I am the proud mother of a disabled child. He is a dangerously cute, disarmingly intelligent eccentric who wouldn't be the amazing little boy that he is today without all the added extras that he was born with. I wouldn't change any part of him, because he never would have become the child he is without everything else, and he's perfect, in a beautifully human and imperfect way.
But I am also the proud mother of two able-bodied children (or whatever generally accepted pc definition you wish to categorise them as). One is serious and smart and capable of an extraordinary ability to love and an even more extraordinary ability to survive on very little sleep. The other skips and pirouettes through life managing to juggle frivolity with a deep and sensitive understanding of other people's emotional complexities, and just happens to have the fartiest bottom of anyone I have ever met. These two are the unsung heroes, the forgotten siblings in the special needs world.
They are the ones who have sacrificed the most but are rarely applauded. They are the ones who learnt to dress themselves and comfort themselves before nature was ready for them to grow up, the ones who willingly put their needs to one side so a crisis could be managed, the ones who remember to cry quietly at night so they don't worry their exhausted parents. They are the ones who have to say goodbye to their mummy when she has to stay in hospital and return to a lonely house not knowing when they will get to enjoy the comfort of a complete family again. They are the ones who still manage to be thrilled for their sibling when a charity brings a smile to their faces, without lingering on, or giving a voice to their own sadness inside.
They are the ones who stand up to the children who poke fun at those they don't understand, and quietly listen to their friends talk about days out and holidays that they don't enjoy. They are the ones who clap and cheer the loudest as their sibling comes last in the sports day race and won't give up trying to find a hidden smile in an unwell child. They are the ones who learn lessons in grief and injustice alongside their times tables and who start in counselling at the same time they start school. They are the ones who reassure the adults that they are fine, knowing that the burden their parents are bearing is heavy enough at times.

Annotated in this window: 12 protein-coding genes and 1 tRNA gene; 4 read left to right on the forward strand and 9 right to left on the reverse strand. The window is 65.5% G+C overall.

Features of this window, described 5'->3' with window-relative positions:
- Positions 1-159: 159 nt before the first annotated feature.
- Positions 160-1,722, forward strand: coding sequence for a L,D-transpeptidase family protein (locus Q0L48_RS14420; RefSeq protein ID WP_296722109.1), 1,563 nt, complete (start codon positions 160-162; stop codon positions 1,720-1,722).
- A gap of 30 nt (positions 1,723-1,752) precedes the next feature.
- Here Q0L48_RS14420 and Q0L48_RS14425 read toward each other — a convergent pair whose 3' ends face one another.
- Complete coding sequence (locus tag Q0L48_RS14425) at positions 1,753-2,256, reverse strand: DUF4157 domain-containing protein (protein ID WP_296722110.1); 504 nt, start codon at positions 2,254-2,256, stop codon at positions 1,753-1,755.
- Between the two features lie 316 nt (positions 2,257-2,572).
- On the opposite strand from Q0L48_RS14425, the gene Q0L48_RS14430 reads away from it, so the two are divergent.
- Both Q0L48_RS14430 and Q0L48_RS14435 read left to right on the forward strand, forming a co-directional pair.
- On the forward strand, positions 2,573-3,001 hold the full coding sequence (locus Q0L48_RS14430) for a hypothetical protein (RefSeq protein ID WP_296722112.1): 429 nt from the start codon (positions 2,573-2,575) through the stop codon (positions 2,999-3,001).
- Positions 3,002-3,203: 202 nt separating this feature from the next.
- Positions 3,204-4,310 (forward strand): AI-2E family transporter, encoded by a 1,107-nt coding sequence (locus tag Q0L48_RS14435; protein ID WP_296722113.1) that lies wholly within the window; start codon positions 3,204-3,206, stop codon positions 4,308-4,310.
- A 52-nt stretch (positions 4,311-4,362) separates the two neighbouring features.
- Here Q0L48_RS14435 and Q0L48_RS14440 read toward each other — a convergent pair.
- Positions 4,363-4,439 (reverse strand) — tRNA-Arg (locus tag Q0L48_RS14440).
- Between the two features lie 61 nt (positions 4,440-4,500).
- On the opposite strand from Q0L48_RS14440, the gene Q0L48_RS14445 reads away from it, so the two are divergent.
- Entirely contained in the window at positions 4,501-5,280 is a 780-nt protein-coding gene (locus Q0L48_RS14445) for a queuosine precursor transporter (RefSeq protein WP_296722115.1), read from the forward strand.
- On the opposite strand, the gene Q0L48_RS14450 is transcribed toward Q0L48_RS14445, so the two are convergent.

It is these children that are special, these children that should be celebrated and applauded just as much as their disabled siblings. It is my family, my three precious individuals who all over come the challenges that disability can throw our way each and every day, who are all remarkable, who are ALL heroes.
I would love to hear how amazing all your children are too. Leave me a comment here, or come and find me on Facebook or Twitter, it would be lovely to see #specialsiblings as popular as #specialsaturday on Twitter don't you think?
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Oh I’ve just had a bit cry.
I loved your pic of the kids from rooting for lemons yesterday, lovely, got all emotional at the relationship between them.
my daughter is a special sibling. Tolerant, mature above her years, loving, caring, and much loved by her special brother. She’s amazing but I worry of how she copes with hospital stays, and not seeing much of her parents during the bad times. Conversely having her special brother has enriched her life by meeting new people and above all accepting differences
Big thumbs up for another amazing sibling 🙂 I say to everyone that whilst Dominic has undoubtedly brought a lot of challenges to our family, he has made each and every one of us better people for loving and living with him. Elliot and Lilia ‘cope’ when I’m in hospital, but the biggest worry for me is that everyone assumes that they have the easier job, not realising that Dominic is being spoilt rotten by everyone and he has me. They are dealing with all the worry and stress having no security, no attention and no ‘treats’, with the exception of one amazing charity I know called Post Pals who recognise how tough it is for the siblings. If I had the time/money/skill I’d set up a charity just for siblings.
Oh that's it, I'm in tears now.